The garden is at its best this time of year with just about all of the late summer flowers jostling for their space in the borders. The yellows and oranges are really singing out and as always the borders are filled with bees, butterflies and hoverflies. Not one for tempting fate, but this year has been the best summer we have had for a while, and despite being on the dry side the plants have just about hung in there. A few weeks ago I did have to cut back the Knautia as it was suffering quite badly from mildew, but overall the plants are surviving quite well, I put this down to not molly codling them. After all as I work full time I don’t have the time to pander to the gardens needs. I try to plant any new additions to the garden in spring once the soil temperature is rising but the air temperature is still cool enough to give the plants chance to get their roots down. Then they only get watered for the first few weeks. The best bet is to give them a soaking say once a week rather than a sprinkling of water every day. That way you encourage them to get their roots down deep otherwise they will stay near the surface and this will not be beneficial in the long term as in a summer such as this the plants would rely on a regular water source to survive. I prefer to grow my plants hard and spend my time enjoying the garden and deadheading a plant or two. Speaking of which, the lavender has had a clip over recently to remove all the spent flowering stems. You need to be careful with lavender not to cut back too far as new growth will not grow from older wood.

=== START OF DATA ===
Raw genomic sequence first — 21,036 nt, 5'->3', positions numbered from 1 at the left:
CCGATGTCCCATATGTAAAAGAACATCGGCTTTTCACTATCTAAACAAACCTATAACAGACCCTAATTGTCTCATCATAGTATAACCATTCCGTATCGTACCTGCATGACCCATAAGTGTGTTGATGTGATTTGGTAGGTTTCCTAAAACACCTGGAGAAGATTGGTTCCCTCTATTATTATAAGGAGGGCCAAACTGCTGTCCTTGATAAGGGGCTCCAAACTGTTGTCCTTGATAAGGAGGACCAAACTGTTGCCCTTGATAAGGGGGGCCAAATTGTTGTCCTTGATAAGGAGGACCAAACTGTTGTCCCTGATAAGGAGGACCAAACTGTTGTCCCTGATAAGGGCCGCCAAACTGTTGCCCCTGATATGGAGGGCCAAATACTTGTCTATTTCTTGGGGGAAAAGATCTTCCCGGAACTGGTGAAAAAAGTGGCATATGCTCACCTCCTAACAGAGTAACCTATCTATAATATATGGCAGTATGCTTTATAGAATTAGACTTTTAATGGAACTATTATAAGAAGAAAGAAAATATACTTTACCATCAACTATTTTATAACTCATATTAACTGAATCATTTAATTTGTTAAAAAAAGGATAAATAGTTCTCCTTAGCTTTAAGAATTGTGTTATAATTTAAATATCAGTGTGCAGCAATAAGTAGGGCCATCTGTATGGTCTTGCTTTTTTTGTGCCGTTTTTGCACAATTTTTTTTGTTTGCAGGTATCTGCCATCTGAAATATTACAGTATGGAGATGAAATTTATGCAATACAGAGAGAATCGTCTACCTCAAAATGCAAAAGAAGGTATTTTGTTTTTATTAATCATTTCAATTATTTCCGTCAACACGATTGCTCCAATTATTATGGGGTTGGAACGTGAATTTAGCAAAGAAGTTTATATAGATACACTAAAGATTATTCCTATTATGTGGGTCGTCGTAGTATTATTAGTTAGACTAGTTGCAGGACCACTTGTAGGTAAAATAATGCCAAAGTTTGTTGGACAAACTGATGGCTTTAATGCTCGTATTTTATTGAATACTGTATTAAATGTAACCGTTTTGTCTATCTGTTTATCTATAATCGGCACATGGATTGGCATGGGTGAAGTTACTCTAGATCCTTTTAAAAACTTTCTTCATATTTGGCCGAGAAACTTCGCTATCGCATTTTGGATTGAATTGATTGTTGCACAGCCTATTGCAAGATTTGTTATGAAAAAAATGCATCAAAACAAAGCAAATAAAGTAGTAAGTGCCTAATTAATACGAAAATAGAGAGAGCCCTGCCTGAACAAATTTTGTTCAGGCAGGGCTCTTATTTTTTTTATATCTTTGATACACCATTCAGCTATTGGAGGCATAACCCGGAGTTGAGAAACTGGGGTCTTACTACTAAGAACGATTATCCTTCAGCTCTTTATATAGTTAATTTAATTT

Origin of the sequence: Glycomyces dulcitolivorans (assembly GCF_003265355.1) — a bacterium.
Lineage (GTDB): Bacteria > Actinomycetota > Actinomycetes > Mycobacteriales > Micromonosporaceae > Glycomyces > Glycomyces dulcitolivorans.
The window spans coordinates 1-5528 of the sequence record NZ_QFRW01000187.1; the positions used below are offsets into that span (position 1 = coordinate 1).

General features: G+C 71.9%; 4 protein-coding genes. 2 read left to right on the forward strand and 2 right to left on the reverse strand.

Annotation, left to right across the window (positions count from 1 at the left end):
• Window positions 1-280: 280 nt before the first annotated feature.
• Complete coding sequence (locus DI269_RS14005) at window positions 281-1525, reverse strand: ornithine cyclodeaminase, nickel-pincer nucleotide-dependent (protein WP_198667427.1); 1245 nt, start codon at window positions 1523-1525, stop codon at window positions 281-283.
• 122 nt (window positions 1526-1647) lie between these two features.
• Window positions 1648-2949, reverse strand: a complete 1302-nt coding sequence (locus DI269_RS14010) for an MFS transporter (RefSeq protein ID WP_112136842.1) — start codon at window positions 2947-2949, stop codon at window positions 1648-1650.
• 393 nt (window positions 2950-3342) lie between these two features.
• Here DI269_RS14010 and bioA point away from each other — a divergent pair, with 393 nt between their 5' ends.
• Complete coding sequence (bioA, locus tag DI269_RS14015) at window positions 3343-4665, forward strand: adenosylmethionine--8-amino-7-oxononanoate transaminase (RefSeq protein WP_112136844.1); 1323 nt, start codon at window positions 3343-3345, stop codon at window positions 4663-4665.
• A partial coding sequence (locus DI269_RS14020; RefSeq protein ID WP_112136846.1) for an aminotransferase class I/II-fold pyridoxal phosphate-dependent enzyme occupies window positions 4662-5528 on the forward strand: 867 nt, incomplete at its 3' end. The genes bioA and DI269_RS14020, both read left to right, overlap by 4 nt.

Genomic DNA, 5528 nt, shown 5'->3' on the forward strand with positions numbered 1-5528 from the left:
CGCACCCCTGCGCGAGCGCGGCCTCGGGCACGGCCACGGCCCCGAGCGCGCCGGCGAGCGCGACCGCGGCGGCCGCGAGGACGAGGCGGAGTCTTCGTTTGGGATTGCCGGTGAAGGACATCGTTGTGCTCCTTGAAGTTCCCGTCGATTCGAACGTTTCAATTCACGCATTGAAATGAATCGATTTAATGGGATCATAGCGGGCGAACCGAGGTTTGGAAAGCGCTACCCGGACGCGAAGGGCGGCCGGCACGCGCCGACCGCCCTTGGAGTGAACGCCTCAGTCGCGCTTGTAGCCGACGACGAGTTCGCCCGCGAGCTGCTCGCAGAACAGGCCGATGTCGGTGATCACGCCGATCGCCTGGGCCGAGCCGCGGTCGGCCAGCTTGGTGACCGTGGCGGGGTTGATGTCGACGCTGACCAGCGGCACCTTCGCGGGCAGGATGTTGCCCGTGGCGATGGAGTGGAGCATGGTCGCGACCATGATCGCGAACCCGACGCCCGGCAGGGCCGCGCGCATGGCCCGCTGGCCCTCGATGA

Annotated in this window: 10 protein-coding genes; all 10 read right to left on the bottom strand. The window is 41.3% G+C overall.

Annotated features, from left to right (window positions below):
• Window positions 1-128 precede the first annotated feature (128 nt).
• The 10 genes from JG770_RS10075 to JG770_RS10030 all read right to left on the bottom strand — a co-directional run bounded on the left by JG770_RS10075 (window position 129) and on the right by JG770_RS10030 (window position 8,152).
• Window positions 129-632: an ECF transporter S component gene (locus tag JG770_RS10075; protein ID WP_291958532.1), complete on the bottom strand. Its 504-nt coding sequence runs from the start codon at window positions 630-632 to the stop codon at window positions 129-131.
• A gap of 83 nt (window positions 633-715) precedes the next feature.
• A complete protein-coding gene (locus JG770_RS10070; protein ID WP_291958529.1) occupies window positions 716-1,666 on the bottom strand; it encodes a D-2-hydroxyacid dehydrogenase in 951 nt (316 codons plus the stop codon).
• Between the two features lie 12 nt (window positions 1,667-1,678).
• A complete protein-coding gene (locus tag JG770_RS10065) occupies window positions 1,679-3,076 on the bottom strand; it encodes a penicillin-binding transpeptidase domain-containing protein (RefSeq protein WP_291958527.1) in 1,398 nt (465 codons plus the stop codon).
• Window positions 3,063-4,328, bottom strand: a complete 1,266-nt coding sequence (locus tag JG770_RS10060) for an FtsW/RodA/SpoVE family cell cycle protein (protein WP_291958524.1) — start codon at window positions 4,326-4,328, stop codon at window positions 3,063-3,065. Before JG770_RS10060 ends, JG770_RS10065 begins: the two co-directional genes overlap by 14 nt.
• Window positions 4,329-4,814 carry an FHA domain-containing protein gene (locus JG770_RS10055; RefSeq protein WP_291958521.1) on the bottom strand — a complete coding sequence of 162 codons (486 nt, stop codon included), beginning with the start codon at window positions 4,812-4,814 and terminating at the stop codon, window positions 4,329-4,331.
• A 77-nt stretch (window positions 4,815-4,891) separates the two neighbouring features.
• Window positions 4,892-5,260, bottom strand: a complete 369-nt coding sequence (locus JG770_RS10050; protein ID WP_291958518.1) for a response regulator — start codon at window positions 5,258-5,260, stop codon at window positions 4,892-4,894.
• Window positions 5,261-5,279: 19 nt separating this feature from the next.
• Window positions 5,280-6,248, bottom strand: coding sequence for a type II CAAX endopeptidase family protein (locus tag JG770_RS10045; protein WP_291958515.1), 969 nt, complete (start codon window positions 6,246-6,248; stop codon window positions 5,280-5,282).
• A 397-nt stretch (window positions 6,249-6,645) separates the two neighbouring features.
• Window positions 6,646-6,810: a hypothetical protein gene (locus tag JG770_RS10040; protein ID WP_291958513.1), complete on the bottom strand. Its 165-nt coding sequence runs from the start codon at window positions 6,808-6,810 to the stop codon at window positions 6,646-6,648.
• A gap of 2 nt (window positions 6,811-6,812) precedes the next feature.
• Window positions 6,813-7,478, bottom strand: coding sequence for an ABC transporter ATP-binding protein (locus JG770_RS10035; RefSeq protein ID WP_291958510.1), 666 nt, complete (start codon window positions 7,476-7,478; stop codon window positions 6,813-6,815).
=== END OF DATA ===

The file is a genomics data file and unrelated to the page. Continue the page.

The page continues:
Having spent the bank holiday away from home on our return there were one or two jobs that needed doing in the kitchen garden. The onions have now finished and these have been dug up and left on the greenhouse staging to dry. I did initially have them drying in the sun, but as a dark cloud passed overhead I thought better of it. The last of the turnips were harvested as were some beetroot, courgettes, spring onions and runner beans. The celeriac looks like an improvement on previous attempts of growing as they are showing signs of the roots swelling, but not much, only time will tell whether we will have more success this year. A further handful of peas resulted from leaving the plants standing longer than usual, these have now been cut down and composted. They had been standing there for so long that the tiny nitrogen fixing nodules on the roots had already broken down into the soil. In the greenhouse the tomatoes are steady away with all plants bearing fruit, albeit still green. Just to one side of the greenhouse are the autumn raspberries and when these were first put in I was under the impression that these only ever grew to four feet and needed little support. Ours must grow six feet and are a little rebellious. After picking the first ripened fruits I was covered in scratches along the length of my arms. I have to control them every year and this year is no exception. I have put two canes in place at either end with a further cane horizontal half way up the overall height. This appears to have curtailed their need to sprawl across the pathway so hopefully I can get to the fruit as they ripen without all of the scratches.